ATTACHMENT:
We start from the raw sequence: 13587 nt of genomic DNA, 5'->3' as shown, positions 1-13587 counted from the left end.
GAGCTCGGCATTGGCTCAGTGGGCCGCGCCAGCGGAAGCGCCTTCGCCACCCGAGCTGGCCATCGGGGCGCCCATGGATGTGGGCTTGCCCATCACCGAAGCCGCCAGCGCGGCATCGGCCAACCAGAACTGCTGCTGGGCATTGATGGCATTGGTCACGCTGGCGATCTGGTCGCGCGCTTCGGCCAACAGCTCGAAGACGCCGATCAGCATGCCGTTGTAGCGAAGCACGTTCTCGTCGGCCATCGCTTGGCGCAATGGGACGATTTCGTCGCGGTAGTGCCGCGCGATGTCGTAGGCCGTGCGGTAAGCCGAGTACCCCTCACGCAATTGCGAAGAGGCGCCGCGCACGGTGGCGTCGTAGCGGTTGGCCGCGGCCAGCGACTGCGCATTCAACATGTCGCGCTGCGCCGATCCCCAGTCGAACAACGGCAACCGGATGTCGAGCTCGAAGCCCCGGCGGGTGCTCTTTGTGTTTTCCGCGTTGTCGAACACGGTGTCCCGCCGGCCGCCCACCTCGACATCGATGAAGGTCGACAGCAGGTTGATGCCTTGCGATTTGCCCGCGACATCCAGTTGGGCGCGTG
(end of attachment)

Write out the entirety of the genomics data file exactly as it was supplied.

We start from the raw sequence: 13587 nt of genomic DNA, 5'->3' as shown, positions 1-13587 counted from the left end.
GAGCTCGGCATTGGCTCAGTGGGCCGCGCCAGCGGAAGCGCCTTCGCCACCCGAGCTGGCCATCGGGGCGCCCATGGATGTGGGCTTGCCCATCACCGAAGCCGCCAGCGCGGCATCGGCCAACCAGAACTGCTGCTGGGCATTGATGGCATTGGTCACGCTGGCGATCTGGTCGCGCGCTTCGGCCAACAGCTCGAAGACGCCGATCAGCATGCCGTTGTAGCGAAGCACGTTCTCGTCGGCCATCGCTTGGCGCAATGGGACGATTTCGTCGCGGTAGTGCCGCGCGATGTCGTAGGCCGTGCGGTAAGCCGAGTACCCCTCACGCAATTGCGAAGAGGCGCCGCGCACGGTGGCGTCGTAGCGGTTGGCCGCGGCCAGCGACTGCGCATTCAACATGTCGCGCTGCGCCGATCCCCAGTCGAACAACGGCAACCGGATGTCGAGCTCGAAGCCCCGGCGGGTGCTCTTTGTGTTTTCCGCGTTGTCGAACACGGTGTCCCGCCGGCCGCCCACCTCGACATCGATGAAGGTCGACAGCAGGTTGATGCCTTGCGATTTGCCCGCGACATCCAGTTGGGCGCGTG